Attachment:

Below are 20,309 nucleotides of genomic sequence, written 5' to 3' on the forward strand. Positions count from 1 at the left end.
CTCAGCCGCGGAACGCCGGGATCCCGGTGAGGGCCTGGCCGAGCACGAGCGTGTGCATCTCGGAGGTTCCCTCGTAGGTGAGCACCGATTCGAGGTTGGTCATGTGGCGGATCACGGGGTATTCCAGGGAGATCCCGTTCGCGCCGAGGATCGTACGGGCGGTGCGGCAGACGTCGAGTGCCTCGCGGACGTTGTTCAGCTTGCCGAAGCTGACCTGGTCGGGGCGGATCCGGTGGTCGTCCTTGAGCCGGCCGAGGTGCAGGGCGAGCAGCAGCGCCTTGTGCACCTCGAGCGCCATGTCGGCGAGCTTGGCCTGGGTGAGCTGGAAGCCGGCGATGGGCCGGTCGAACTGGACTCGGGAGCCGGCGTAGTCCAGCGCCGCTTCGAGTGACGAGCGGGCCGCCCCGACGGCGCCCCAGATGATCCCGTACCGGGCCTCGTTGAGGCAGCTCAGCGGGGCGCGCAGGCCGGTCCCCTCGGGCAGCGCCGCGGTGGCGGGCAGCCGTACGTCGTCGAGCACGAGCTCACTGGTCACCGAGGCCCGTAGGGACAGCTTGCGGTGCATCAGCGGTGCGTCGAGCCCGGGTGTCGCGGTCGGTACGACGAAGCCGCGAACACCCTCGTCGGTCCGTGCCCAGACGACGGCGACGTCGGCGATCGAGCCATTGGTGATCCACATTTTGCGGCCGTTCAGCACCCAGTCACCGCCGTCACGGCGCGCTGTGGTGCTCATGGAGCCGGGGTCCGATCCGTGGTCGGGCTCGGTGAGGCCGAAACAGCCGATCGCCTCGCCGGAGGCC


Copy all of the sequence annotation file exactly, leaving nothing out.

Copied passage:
Below are 20,309 nucleotides of genomic sequence, written 5' to 3' on the forward strand. Positions count from 1 at the left end.
CTCAGCCGCGGAACGCCGGGATCCCGGTGAGGGCCTGGCCGAGCACGAGCGTGTGCATCTCGGAGGTTCCCTCGTAGGTGAGCACCGATTCGAGGTTGGTCATGTGGCGGATCACGGGGTATTCCAGGGAGATCCCGTTCGCGCCGAGGATCGTACGGGCGGTGCGGCAGACGTCGAGTGCCTCGCGGACGTTGTTCAGCTTGCCGAAGCTGACCTGGTCGGGGCGGATCCGGTGGTCGTCCTTGAGCCGGCCGAGGTGCAGGGCGAGCAGCAGCGCCTTGTGCACCTCGAGCGCCATGTCGGCGAGCTTGGCCTGGGTGAGCTGGAAGCCGGCGATGGGCCGGTCGAACTGGACTCGGGAGCCGGCGTAGTCCAGCGCCGCTTCGAGTGACGAGCGGGCCGCCCCGACGGCGCCCCAGATGATCCCGTACCGGGCCTCGTTGAGGCAGCTCAGCGGGGCGCGCAGGCCGGTCCCCTCGGGCAGCGCCGCGGTGGCGGGCAGCCGTACGTCGTCGAGCACGAGCTCACTGGTCACCGAGGCCCGTAGGGACAGCTTGCGGTGCATCAGCGGTGCGTCGAGCCCGGGTGTCGCGGTCGGTACGACGAAGCCGCGAACACCCTCGTCGGTCCGTGCCCAGACGACGGCGACGTCGGCGATCGAGCCATTGGTGATCCACATTTTGCGGCCGTTCAGCACCCAGTCACCGCCGTCACGGCGCGCTGTGGTGCTCATGGAGCCGGGGTCCGATCCGTGGTCGGGCTCGGTGAGGCCGAAACAGCCGATCGCCTCGCCGGAGGCC